desperately holding on to the ceremony of the intellect when all his world
    appears to be doomed. Orchestra is breathless with pain, the pain of
    memory which the poet can neither bear nor bear to think that time will
    deaden; it is 'heavy with the burden of Fate', for the present is dead and
    the future lightless, the only reality being the past, red with the flames
    of memory. the poems have caught the glow: they are as living as the love
    they describe.



    Sudhindranath Dutta appeared on the literary scene rather late in life. His
    equipment was enviable, his discipline exemplary. His splendid poems were
    not an immediate 'success' -- for it is not easy to fall in love with them
    at first sight -- and the recognition he deserves has not yet come to him.
    He, too, has been blamed for obscurity, and mentioned in the same breath
    with Bishnu Dey, though the two have little in common. Sudhindranath, far
    from being obscure, is a model of lucidity, in as much as he does his best
    to give his verse a prose-like regularity. He is ratiocinative, and
    delights in pursuing an argument from point to point, and from stanza to
    stanza, right to its logical conclusion. Indeed, I should rather find fault
    with him for being, on occasions, too logical, too conclusive, and making a
    poem, with an array of `although's, `therefore's and `yet's, almost like an
    Euclidean proposition. The only difficulty we are likely to encounter in
    him is a highly Sanskritic vocabulary, and here it is not the words that so
    much trouble us as their connotations, for he often uses some word in its
    original Sanskrit sense, a sense lost to Bengali, or coins new forms from
    old, well-known roots, and that for a very good reason. His aim being to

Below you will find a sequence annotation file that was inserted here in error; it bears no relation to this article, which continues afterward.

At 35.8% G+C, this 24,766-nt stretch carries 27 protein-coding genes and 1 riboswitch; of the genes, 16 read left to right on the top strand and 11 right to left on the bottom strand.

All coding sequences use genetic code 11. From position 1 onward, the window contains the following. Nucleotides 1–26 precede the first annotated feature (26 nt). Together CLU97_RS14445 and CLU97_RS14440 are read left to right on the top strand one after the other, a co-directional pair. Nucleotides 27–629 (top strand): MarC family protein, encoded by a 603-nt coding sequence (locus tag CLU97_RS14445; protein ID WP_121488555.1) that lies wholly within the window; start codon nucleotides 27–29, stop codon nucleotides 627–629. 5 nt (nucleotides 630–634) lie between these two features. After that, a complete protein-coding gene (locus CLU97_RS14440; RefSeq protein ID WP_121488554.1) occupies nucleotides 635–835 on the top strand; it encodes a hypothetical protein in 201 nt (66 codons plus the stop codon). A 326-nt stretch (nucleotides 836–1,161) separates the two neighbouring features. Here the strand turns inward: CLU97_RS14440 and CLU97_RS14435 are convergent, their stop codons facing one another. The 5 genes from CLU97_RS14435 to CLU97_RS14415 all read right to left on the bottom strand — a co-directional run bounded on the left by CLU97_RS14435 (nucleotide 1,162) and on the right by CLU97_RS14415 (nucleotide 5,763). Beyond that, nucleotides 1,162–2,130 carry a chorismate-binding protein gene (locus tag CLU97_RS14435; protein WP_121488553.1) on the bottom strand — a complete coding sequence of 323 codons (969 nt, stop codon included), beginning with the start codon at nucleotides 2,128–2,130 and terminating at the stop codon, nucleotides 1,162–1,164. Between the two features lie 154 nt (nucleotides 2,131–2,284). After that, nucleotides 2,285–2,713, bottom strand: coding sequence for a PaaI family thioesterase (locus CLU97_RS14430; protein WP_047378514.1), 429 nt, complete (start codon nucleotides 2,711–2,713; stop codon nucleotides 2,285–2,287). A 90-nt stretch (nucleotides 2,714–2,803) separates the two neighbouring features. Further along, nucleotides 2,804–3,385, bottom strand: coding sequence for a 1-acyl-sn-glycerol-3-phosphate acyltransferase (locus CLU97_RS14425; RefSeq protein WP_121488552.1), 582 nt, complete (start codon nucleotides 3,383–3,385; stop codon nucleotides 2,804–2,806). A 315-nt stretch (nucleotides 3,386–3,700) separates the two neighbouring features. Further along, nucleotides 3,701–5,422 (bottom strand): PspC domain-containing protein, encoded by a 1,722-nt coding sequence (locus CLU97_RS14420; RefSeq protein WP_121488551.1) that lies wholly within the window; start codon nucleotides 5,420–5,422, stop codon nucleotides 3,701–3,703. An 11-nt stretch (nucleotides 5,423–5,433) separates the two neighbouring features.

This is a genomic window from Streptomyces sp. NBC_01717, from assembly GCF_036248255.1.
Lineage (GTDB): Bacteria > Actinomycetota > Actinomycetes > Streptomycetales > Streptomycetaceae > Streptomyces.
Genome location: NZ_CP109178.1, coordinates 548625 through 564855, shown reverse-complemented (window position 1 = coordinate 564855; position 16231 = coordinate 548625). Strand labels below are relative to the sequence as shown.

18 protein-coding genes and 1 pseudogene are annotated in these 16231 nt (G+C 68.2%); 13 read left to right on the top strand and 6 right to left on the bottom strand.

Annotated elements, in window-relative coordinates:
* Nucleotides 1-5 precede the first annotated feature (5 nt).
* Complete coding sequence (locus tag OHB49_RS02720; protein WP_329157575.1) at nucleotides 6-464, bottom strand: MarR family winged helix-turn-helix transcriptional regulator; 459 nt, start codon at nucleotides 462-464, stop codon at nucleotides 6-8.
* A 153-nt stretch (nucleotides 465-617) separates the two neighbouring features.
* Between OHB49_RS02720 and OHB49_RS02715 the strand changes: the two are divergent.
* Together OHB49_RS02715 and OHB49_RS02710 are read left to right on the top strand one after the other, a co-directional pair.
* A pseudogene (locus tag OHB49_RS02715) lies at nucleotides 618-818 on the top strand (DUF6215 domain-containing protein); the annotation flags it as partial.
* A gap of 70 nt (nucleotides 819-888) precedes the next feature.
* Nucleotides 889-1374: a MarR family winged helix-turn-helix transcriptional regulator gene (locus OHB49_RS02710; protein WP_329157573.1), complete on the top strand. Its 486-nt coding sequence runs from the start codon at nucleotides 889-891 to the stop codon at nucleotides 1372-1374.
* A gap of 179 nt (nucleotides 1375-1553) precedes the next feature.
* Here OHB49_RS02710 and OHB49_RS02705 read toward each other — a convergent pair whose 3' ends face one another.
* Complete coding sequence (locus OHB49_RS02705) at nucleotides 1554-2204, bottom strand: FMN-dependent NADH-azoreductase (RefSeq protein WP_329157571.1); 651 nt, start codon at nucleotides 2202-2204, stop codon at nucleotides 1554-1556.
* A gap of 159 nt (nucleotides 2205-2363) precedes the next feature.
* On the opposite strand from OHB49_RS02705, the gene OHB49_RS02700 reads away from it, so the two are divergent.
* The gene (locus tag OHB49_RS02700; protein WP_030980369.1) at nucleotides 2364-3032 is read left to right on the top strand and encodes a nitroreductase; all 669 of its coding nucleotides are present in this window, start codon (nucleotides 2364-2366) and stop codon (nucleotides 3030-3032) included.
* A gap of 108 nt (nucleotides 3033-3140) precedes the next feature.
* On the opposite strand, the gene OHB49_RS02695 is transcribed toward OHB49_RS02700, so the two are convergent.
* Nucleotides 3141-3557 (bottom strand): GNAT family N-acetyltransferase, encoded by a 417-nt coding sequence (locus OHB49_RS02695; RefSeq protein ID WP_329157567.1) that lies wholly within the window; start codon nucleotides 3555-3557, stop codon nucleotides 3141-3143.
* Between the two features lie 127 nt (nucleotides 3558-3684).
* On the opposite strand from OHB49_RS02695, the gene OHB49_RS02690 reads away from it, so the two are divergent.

charge words with maximum meaning and reduce their number, he is not to be
    blamed if the current Bengali vocabulary does not suffice him. On the
    contrary, he is to be praised for the directness he has brought to our
    language, for the number of vital words and compounds he has coined, for his
    having made us newly and differently aware of the riches of Sanskrit, and
    lastly, for his effective harmonization of the commonest idioms and a
    classical diction, of dramatic declamation and meandering soliloquy.



    Rabindranath once wrote of him in a letter :




    I know Sudhindra Datta's poetry from its beginning, and have grown rather
    partial to it. One reason for this is that it has taken much of its shape,
    and that quite unhesitantly, from my work. Yet its nature is entirely his
    own. His individuality, free from arrogance, has never neglected to make
    acknowledgements to the proper sources. This courage comes from power. (Translation mine.)



    The above is aptly said, for Sudhindranath gleans freely from Tagorean
    harvests, not, like Bishnu Dey, archly, self-consciously or with implied
    sarcasm, but in a straightforward manner, never trying to conceal what is
    true for him and each of his contemporaries, that Rabindranath lives in
    him. He does not have to employ any startling or oblique means to show that
    he is unlike Rabindranath; often has he allowed Tagorean utterances to be
    heard through his voice, and yet his difference is throughout irresistible;
    his individuality, uniformly and totally beyond question.







    The following extract is from the chapter titled Modern Bengali Prose:





    A singular figure in our recent speculative prose is Sudhindranath Datta,
    the poet, Svagata (the title, meaning 'Soliloquies', is at once a
    challenge and a confession), a collection of essays in literary criticism
    and his only prose book so far, gives the impression that the author, aware